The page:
My first career was in Wildlife Biology. “Who cares!” you yell (stop yelling!) Well, here’s why you should care—a background in both the arts and science has given me a unique approach to design—it has honed my analytical thinking, and encouraged practical real-world solutions to design problems. Also I can tell you about mitosis. Kidding, I don’t remember anything about mitosis anymore.
Before going solo over five years ago, I had worked in both large and small agencies—a gamut of experience that has allowed me to wear many hats, and work with global brands, across a variety of mediums in both the analogue and digital realm.
Now I work out of my home office in Vancouver to deliver print and digital projects for clients large and small, from coast to coast.
Relevant personally, but not professionally:
When I was going to design school, one of our assignments in drawing class was to draw whatever we wanted—the only requirement was for it to be in colour. So, being a fan of animals and biology (see: that time Leigh got a Biology degree), I rendered a tree frog in coloured pencils. My instructor was underwhelmed. While he agreed the technical skills were impressive, he was disappointed that I didn’t do something crazy with it, like wrapping it King Kong style around the side of a building. He said: It’s just a frog. It will only ever be just a frog. As an animal lover with a Biology background, I didn’t really see this as a problem. I mean, have you ever SEEN a frog? They’re cool as hell!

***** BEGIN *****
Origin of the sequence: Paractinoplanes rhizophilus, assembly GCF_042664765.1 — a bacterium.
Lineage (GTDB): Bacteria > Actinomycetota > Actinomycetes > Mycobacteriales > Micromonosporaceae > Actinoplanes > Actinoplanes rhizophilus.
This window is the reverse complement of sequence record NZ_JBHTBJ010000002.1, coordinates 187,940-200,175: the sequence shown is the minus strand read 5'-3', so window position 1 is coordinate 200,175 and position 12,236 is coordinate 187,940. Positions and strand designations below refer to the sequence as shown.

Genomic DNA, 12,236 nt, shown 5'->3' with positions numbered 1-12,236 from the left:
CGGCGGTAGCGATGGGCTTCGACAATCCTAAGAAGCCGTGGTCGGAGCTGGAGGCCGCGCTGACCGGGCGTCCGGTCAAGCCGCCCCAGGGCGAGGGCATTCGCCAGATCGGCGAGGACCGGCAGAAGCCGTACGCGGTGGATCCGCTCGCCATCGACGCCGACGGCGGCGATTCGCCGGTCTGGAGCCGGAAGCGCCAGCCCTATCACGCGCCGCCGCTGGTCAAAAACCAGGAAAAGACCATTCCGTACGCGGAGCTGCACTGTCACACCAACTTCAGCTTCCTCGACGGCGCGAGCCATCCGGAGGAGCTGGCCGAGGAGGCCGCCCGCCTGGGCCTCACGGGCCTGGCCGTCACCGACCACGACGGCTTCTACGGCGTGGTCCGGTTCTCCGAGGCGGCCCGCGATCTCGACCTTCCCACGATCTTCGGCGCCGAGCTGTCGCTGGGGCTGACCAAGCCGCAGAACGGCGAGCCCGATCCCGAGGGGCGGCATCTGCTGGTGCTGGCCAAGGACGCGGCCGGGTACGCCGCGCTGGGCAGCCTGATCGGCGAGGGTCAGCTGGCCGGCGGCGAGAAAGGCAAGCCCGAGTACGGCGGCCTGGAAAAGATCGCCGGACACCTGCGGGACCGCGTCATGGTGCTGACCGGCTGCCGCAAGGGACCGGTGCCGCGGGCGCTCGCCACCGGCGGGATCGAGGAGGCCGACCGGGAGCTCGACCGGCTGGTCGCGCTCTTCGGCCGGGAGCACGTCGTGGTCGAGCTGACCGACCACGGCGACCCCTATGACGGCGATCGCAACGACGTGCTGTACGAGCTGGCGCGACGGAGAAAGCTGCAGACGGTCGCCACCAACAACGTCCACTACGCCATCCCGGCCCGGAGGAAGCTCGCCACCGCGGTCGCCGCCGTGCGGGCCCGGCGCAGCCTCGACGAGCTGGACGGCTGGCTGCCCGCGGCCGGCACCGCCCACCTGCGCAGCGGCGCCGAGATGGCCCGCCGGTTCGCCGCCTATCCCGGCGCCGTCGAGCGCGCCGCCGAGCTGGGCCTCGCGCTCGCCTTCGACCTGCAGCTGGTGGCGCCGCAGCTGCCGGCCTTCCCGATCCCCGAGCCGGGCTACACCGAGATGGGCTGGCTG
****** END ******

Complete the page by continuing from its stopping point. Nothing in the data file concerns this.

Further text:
I didn’t realize it at the time, but this was the fundamental difference between design and art. I would never be a successful artist because I always needed to have a problem to solve. There is always an objective in design, while art can be successful simply for the sake of itself. I also realized that I really liked parameters—I was actually far more successful when I had them. Simply telling me to draw whatever I wanted in colour wasn’t enough to pull the good stuff out of me. Design has an audience, an objective, constraints, considerations. This is why I’m a far better designer than I am an artist. Justafrog is a little nod to that, and a reminder that while I took a twisty road to get here (see: Leigh rides motorcycles), I ended up in the right place.